ISSN 1470-3947 (print) | ISSN 1479-6848 (online)

Endocrine Abstracts (2019) 63 P752 | DOI: 10.1530/endoabs.63.P752

Atypical hurthle cell adenoma: be aware

Antonis Polymeris, Christina Kogia, Maria Drakou, Dimitrios Lilis & Dimitrios Ioannidis

Department of Endocrinology Metabolism and Diabetes, Sismanogleio-Amalia Fleming Hospital, Melissia, Greece.

Introduction: Among all thyroid nodules 3 to 10% are Hürthle cell (HC) neoplasms classified as either HC adenomas or carcinomas. The presence of capsular or vascular invasion is indicative of a HC carcinoma whose incidence has been found to be 5 to 35%. Hürthle cell carcinoma could also lead to distant metastases and its decreased ability to uptake radioiodine worsens the prognosis. There are reports of histologically characterized HC adenomas with unpredictable clinical course. Here, we present a case of a HC ‘adenoma’ proved to be malignant 11 years post-thyroidectomy.

Case Presentation: A 73-year-old male presented at our department with a history of total thyroidectomy 11 years ago due to goiter with an 8.5 cm nodule on the left thyroid lobe. The histological examination revealed an atypical Hürthle cell adenoma. Consequently, he has been receiving levothyroxine substitution therapy but never pursued follow up by a specialized Endocrinologist. On October 2018 a chest CT was performed due to a pulmonary infection that revealed a 3.5 cm nodular lesion on the left lung. The FDG-PET CT scan that followed showed additional hypermetabolic loci on the left side of the neck. Biopsy was taken from the latter as well as from transbronchial needle aspiration and both displayed neoplastic infiltration with morphological and immunohistochemical characteristics of Hürthle cell thyroid carcinoma. Thyroglobulin levels exceeded 6000 ng/mL. Brain CT was negative. The following whole-body scan with radioiodine I-131 after recombinant thyrotropin stimulation showed radionucleotide uptake on thyroid tissue remnants, on the upper mediastinum and on the upper lobe of the left lung. The patient has been evaluated by a thoracic surgeon who characterized the condition as inoperable. Therefore, he received 150 mCi I-131. The post ablation WBS showed the majority of I-131uptake on the neck area and minor uptake on the lung. Hence, additional therapeutic strategies will be followed.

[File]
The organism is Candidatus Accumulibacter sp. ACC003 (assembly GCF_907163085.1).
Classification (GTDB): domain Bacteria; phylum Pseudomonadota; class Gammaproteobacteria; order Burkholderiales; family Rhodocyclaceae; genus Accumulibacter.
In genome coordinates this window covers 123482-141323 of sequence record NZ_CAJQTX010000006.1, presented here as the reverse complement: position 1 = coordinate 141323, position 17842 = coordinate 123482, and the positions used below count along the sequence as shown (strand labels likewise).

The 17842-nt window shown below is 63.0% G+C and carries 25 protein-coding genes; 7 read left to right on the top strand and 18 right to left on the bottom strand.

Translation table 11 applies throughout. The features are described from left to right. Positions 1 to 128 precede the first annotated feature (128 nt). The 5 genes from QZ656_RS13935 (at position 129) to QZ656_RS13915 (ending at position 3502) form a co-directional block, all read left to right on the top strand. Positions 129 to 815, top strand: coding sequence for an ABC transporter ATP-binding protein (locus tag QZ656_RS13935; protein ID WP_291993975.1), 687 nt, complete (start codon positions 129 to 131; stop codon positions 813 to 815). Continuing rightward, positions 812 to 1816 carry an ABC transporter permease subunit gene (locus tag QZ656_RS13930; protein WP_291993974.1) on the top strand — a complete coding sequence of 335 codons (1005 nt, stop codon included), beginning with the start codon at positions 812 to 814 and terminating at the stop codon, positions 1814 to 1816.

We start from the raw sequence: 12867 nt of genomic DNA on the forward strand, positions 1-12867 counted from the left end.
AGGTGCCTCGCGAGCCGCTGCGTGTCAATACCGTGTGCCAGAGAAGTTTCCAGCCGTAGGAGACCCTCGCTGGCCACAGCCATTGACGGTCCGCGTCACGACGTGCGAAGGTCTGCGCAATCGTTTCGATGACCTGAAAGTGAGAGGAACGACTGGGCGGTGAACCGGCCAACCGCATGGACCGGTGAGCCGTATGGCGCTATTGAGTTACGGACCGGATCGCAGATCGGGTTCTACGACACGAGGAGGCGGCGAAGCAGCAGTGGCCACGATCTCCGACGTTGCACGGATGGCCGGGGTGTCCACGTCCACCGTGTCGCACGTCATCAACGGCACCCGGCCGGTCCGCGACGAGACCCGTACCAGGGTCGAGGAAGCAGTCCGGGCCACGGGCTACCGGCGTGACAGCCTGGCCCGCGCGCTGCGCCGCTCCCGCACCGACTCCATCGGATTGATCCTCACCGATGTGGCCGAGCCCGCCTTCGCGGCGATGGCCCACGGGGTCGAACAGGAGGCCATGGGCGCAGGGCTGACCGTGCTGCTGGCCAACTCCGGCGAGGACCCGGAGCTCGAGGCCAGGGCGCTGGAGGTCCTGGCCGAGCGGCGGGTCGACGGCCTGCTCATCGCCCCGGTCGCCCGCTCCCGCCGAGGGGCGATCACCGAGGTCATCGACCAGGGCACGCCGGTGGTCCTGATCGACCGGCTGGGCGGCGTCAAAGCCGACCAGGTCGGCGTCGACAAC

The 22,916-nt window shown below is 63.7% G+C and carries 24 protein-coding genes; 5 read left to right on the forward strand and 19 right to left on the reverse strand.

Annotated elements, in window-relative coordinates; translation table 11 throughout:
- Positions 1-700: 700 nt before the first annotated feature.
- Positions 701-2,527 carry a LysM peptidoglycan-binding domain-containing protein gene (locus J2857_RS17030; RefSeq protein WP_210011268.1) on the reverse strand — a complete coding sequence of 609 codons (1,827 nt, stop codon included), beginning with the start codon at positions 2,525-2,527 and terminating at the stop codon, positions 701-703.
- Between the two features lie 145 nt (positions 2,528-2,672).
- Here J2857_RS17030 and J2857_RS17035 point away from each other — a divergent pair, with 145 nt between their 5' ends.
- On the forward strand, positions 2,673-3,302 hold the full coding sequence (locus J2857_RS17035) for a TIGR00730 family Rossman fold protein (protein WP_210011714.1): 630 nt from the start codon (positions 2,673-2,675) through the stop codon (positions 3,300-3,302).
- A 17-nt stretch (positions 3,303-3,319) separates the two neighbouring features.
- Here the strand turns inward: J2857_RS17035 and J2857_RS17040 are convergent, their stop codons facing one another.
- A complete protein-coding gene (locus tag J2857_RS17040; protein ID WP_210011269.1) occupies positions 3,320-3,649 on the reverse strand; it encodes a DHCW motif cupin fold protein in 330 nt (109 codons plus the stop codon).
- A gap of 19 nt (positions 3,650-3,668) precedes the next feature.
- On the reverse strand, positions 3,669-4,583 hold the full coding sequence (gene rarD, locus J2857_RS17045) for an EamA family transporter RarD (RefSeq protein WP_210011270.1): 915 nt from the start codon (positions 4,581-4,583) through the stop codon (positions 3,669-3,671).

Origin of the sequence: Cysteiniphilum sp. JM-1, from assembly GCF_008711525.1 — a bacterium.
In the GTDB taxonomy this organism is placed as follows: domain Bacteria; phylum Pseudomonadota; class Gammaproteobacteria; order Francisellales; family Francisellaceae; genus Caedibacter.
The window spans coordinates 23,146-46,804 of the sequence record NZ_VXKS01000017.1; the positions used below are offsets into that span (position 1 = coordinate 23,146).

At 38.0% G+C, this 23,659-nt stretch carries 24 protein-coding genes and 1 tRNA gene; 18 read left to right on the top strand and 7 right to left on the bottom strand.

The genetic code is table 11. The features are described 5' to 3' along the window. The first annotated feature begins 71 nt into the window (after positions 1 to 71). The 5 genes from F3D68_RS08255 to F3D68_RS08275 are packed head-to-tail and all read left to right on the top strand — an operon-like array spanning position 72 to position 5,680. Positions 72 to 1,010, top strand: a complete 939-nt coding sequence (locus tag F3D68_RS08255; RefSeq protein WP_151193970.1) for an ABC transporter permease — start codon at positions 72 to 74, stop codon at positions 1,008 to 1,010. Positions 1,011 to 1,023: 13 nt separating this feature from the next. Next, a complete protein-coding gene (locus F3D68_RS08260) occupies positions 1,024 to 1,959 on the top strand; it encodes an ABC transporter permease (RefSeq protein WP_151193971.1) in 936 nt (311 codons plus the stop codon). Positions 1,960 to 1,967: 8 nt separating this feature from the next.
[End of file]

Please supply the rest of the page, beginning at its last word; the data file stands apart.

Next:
Conclusion: Even though histologically characterized Hürthle cell adenomas could be reassuring, long term follow up by a specialized Endocrinologist is essential in the context of occasional recurrence or metastases, leading in a final diagnosis of a Hürthle cell carcinoma as in our case.

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